If you reach a plea agreement with the prosecutor, assuming the judge accepts the plea agreement, then you know what your sentence will be. If you go to trial and are found guilty, there will be a sentencing phase where the prosecutor will typically argue for a harsh sentence and your attorney should point out mitigating factors, reasons that you should receive a lesser sentence. Therefore, it is a matter of fact that you might receive a harsher sentence if you are found guilty, but you might not, it depends on the facts of your case and information about you.
Depending upon how the information is being presented by the prosecutor, it could be prosecutorial misconduct. If the prosecutor is merely pointing out that you could receive a longer sentence, that is one thing, But if the prosecutor is stating that if you exercise your constitutional right to make the state prove every element of its case beyond a reasonable doubt, then I, as a lawyer, would point that out to the one who decides the sentence, whether it be a judge or jury. In my opinion, that sort of threat abuses the constitutional system that we live under and due process of law that you are entitled to.
Good luck to you, and please remember to designate a best or helpful answer.
What you are asking cuts to the heart of why the plea bargain system works. More often than not, when a person is charged with a crime, they're technically guilty of that crime. Morally, whether they should be charged with a crime for the act in the first place is another story however.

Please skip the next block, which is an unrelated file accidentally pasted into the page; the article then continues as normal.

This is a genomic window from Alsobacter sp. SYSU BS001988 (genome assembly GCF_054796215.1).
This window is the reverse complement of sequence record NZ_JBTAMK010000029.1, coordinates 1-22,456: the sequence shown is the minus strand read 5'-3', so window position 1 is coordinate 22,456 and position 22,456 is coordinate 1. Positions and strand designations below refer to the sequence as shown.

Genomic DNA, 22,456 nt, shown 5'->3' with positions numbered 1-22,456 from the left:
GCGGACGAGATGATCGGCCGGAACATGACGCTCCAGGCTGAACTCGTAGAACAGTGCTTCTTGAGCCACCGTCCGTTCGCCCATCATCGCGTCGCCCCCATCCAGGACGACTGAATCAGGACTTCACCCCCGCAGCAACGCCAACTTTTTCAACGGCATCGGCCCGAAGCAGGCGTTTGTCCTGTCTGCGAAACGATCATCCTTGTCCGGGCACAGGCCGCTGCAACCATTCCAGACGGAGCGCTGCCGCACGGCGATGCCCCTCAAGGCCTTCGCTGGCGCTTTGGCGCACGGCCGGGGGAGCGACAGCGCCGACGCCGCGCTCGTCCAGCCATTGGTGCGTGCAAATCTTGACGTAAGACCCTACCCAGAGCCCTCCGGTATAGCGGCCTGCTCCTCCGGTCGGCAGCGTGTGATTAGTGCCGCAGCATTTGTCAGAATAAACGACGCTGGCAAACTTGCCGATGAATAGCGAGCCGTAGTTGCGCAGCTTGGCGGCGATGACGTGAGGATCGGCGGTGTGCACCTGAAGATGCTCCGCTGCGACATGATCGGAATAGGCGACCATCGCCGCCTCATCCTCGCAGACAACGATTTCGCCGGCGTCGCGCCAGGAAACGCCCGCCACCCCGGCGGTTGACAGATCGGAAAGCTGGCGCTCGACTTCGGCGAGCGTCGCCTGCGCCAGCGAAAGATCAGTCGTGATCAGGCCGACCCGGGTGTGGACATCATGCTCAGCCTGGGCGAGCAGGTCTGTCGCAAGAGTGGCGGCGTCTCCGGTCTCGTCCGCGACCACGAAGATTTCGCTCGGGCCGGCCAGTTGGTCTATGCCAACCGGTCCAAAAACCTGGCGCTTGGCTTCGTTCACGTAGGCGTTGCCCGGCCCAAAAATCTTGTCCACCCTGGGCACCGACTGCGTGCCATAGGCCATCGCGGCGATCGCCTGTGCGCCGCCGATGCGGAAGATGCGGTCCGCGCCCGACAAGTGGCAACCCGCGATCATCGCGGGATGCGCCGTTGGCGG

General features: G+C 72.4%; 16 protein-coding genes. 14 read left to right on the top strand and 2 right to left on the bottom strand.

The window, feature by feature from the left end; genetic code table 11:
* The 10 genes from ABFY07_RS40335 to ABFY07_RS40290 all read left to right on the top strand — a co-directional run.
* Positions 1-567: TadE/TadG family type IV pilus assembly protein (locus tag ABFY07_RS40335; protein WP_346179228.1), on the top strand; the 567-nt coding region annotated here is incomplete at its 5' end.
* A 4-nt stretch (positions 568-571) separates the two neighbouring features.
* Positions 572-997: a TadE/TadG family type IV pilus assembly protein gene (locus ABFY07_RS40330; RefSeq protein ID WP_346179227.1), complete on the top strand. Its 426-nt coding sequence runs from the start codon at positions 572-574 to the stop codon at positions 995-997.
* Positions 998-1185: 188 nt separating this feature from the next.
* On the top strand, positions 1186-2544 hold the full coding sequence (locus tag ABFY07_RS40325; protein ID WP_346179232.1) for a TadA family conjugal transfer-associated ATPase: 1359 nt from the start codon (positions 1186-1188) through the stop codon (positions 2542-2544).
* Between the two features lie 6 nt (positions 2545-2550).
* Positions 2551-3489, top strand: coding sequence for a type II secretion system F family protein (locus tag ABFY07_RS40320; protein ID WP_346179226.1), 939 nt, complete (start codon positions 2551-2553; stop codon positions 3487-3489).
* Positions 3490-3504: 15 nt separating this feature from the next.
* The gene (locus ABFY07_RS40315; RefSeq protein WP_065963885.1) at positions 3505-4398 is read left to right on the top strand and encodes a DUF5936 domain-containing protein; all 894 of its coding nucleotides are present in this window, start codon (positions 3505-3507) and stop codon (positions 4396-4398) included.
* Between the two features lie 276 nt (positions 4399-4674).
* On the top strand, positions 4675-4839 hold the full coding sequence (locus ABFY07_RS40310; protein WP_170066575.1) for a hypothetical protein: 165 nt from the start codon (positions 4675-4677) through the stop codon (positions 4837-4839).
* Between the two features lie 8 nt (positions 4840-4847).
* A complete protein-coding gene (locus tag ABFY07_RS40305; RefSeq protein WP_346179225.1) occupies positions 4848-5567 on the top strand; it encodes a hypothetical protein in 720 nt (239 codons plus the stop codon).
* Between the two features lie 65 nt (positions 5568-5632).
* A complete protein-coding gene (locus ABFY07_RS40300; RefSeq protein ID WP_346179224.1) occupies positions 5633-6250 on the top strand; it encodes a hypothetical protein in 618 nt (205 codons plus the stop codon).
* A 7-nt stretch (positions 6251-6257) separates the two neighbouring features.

Even when the state has an airtight case against a citizen, oftentimes an attorney can get a client a plea deal that results in a sentence more lenient than what you would get had you gone to trial. The reason for this is simple: the state doesn't want to take cases to trial. If a case goes to trial there's always the possibility that the state loses. Therefore, a plea bargain is basically the state living by the saying that "One in the hand is worth two in the bush."
So what the prosecutor is offering isn't what he believes a just punishment necessarily is, but rather getting as close to what he feels in an appropriate sentence while minimizing his risk of losing the case at trial. It then follows that if the prosecutor must prove his case at trial, he's then going to seek what he feels is the appropriate sentence -- something more severe than what he's offering as a plea bargain.